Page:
"Congo Air" is the local name given to an air mass which is drawn in from the South Atlantic across Angola or the Congo during the warmer months. It occasionally reaches Rhodesia from the north-west as a very humid airstream. The "Congo Air Boundary" is, in effect, an appendage to the ITCZ.

Tropical cyclones of the South Indian Ocean also appear on our synoptic charts during the summer months. Their behaviour is extremely erratic. Winds of gale force commonly spiral clockwise towards the central vortex, and the resulting convergence may produce torrential rain within about 100 km of the centre. These tropical disturbances fortunately tend to weaken if they move inland. Interested persons will have noticed that, in each season, cyclones are assigned feminine code-names in alphabetical order.

The weather is of course three dimensional; so the forecaster must supplement his surface chart with various upper-level analysis. For example, it is the passage of an "upper cold wave" from the west or south-west that is mainly responsible for an unseasonal outbreak of rain or thunder in the dry months. And, during the rainy season, a persistent and extensive "upper high" is often to blame for a prolonged spell of dry weather.

These are some of the more common types of weather situation affecting Rhodesia. But synoptic patterns and sequences are infinite in their variety, and liable to tax the skill of even the most experienced of forecasters.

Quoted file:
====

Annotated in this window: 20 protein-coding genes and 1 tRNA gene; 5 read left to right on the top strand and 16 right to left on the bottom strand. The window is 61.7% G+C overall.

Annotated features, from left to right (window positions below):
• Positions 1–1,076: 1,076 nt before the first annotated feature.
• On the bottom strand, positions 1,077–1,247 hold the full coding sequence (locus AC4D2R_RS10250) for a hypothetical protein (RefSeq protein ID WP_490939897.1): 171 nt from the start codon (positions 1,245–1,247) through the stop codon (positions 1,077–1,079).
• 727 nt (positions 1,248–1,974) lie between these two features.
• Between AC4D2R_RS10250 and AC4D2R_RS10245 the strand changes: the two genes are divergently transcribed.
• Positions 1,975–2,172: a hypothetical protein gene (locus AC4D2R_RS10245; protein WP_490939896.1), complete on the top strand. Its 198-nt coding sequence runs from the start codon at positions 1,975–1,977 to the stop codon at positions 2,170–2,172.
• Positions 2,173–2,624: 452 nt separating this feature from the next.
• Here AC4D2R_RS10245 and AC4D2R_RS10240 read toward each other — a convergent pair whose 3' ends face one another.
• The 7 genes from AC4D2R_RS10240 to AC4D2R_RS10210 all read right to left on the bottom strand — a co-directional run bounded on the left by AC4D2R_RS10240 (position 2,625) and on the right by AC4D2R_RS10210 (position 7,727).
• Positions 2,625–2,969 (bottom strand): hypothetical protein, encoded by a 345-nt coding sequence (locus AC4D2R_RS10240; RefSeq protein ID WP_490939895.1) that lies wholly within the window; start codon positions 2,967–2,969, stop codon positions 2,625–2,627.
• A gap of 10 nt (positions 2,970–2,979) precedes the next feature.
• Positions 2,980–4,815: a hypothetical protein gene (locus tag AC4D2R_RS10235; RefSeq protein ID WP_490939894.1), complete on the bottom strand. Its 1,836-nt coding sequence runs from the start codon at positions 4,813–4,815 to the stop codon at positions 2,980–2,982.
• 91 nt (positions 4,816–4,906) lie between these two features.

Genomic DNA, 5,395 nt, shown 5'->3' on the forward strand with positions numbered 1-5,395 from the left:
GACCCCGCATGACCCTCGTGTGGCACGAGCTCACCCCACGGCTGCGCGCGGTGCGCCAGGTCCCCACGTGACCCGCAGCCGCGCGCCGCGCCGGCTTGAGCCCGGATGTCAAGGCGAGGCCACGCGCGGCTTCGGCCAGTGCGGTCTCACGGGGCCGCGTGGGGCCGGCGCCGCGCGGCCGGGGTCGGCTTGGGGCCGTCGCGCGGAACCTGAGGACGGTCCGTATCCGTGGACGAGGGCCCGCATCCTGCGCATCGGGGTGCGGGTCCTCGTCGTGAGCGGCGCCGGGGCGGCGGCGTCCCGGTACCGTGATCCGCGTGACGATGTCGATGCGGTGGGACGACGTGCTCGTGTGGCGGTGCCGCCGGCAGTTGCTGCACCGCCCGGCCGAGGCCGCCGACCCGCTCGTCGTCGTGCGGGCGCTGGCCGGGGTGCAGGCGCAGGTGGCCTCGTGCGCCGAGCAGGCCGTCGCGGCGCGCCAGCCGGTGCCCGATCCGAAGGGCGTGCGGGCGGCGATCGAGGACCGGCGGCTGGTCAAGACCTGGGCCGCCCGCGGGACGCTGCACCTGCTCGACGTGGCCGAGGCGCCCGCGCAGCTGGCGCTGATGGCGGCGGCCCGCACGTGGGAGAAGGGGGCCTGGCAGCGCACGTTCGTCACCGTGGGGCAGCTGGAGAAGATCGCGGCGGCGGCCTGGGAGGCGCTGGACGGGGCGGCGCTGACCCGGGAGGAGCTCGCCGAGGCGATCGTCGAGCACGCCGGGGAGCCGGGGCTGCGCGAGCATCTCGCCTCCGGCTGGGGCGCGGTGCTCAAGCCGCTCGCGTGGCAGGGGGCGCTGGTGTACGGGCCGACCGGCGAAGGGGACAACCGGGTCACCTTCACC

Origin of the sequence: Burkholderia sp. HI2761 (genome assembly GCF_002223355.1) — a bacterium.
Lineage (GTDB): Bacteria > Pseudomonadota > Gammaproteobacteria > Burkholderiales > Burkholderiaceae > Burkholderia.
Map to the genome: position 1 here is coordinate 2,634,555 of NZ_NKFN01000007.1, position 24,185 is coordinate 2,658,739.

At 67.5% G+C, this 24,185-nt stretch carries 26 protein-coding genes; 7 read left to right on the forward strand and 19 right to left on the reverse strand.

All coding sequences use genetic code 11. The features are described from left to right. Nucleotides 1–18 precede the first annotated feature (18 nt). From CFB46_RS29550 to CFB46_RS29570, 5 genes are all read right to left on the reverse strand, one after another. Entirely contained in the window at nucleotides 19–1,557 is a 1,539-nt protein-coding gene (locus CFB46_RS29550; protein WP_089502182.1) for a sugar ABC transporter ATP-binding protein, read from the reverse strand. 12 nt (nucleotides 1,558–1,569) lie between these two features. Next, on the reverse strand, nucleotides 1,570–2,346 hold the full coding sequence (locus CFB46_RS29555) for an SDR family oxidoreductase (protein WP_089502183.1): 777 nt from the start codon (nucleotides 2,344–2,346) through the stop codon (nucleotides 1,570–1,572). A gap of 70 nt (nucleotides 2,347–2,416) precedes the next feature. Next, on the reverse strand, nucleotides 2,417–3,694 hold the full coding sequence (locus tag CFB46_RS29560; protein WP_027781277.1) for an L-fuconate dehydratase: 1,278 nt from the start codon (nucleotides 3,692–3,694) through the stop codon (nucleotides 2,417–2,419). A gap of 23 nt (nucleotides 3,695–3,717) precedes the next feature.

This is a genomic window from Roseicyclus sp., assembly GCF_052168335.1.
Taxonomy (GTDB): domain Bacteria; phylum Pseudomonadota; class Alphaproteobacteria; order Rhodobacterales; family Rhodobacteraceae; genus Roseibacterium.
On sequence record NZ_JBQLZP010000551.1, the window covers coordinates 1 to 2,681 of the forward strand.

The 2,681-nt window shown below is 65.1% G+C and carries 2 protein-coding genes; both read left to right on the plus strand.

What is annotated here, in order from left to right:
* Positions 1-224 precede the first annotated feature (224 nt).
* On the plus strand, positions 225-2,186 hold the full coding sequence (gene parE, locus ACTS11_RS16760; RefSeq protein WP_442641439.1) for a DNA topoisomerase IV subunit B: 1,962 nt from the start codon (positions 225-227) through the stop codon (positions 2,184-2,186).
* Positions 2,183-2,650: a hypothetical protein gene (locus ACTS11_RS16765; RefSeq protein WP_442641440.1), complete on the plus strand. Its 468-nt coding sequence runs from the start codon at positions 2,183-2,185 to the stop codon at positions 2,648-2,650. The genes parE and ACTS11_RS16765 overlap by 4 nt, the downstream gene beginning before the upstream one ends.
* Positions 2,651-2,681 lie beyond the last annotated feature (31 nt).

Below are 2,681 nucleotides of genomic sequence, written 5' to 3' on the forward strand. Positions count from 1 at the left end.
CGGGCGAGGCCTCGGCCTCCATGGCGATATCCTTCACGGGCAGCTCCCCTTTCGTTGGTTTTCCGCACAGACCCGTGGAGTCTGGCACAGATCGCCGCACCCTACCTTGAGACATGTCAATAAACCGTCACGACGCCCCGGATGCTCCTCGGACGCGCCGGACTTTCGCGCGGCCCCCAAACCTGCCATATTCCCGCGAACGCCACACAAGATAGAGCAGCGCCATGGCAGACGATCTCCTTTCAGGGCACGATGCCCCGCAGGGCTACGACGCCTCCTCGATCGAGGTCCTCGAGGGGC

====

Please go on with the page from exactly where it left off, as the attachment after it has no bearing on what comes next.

The Picture on the Cover. A rainy-season example of a synoptic hart representation of weather patterns which might be viewed from a space ship. A frontal system is moving across South Africa as the Atlantic anticyclone advances. A tropical cyclone has formed north east of Madagascar on the ITCZ. The Congo Air Boundary is near Rhodesia's north western border, and Congo Air itself covers the Congo and Zambia

Issued by:
THE DEPARTMENT OF METEOROLOGICAL SERVICES
Salisbury: August 1971
Printed by the Government Printer, Salisbury.



Re-compiled by Eddy Norris in February 2010
Documents made available to ORAFs by Diarmid Smith. Thank you Diarmid

Labels:

1 Comments:

At 1 September 2016 at 18:11 , Blogger Helen Birk said...

Useful article. This is very cool when you writing about what you like. But when you need to write something like essay for topic you dont like only one way you have - ask some essay writing companies.

 

Post a Comment

Subscribe to Post Comments [Atom]

<< Home